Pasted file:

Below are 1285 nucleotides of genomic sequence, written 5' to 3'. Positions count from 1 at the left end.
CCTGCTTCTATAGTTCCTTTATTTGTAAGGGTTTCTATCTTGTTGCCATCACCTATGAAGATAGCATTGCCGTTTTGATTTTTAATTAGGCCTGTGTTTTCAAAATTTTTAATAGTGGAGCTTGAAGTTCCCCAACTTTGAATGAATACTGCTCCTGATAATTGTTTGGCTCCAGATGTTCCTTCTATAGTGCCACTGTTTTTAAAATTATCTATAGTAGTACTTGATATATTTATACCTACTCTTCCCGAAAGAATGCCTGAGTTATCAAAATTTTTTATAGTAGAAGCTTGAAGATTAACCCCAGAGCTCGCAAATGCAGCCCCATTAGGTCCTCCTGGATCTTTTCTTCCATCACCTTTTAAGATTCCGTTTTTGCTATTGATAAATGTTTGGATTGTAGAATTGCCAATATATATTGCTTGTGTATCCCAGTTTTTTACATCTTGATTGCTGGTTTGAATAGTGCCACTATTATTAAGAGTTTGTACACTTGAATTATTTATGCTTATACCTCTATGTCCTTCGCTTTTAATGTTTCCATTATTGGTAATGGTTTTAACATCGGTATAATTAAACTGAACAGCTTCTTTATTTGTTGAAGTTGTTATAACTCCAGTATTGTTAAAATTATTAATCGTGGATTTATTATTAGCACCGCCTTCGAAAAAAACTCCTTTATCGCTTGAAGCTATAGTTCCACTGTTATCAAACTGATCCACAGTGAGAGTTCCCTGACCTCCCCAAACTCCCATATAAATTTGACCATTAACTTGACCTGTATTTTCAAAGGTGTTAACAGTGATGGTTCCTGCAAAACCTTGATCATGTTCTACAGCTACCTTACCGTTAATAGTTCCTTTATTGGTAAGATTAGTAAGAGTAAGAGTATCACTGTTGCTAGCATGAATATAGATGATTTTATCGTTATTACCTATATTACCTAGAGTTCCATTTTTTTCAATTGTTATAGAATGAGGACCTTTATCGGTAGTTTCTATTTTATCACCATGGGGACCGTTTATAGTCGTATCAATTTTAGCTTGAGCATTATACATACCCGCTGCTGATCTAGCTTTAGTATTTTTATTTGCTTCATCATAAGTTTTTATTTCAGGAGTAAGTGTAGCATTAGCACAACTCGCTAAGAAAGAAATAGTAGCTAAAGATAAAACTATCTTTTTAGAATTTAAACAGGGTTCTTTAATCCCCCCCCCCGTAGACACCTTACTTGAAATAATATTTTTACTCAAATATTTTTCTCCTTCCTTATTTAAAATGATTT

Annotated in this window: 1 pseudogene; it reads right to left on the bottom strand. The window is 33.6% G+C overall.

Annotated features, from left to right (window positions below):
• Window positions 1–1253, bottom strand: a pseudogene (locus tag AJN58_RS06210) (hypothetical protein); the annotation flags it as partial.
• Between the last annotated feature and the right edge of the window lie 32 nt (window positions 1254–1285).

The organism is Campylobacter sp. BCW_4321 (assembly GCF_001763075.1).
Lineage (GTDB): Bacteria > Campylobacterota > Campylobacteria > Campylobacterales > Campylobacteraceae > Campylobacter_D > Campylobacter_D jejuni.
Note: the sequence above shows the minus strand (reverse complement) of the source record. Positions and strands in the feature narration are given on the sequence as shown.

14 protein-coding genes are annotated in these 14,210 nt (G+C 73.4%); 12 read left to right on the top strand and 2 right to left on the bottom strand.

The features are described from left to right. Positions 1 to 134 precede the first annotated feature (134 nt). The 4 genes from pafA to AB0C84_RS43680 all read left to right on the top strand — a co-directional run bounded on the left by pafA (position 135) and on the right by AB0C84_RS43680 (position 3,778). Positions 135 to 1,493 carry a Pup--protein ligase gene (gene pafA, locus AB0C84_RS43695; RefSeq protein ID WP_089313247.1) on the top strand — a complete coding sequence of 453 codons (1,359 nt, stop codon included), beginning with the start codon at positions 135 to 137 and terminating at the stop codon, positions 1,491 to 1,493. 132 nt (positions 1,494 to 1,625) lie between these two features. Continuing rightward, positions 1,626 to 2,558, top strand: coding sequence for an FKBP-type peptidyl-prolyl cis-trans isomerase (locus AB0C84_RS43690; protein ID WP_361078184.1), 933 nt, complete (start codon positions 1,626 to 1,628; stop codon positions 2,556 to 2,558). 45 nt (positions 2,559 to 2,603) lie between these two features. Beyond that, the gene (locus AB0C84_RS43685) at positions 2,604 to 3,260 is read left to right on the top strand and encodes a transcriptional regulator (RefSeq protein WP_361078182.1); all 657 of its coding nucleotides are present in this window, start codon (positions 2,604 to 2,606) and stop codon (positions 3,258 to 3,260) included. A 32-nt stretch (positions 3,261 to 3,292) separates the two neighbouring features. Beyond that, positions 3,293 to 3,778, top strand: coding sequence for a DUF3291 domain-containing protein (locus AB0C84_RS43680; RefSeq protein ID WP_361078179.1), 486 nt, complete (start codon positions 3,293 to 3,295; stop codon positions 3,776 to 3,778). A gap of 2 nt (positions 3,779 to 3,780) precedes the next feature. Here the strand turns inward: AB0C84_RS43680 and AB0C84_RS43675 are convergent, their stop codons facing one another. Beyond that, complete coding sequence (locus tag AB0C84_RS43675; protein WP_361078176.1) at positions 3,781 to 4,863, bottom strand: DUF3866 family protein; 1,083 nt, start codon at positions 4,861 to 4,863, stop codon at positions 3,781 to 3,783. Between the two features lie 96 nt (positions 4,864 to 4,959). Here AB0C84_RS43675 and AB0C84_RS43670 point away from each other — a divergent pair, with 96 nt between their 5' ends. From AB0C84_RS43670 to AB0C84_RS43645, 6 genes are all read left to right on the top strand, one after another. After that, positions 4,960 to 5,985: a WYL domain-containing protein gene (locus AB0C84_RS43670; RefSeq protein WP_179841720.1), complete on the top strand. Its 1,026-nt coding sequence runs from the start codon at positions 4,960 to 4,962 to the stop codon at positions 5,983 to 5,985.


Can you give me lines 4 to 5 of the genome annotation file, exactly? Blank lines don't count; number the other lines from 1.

Annotated features, from left to right (window positions below):
• Window positions 1–1253, bottom strand: a pseudogene (locus tag AJN58_RS06210) (hypothetical protein); the annotation flags it as partial.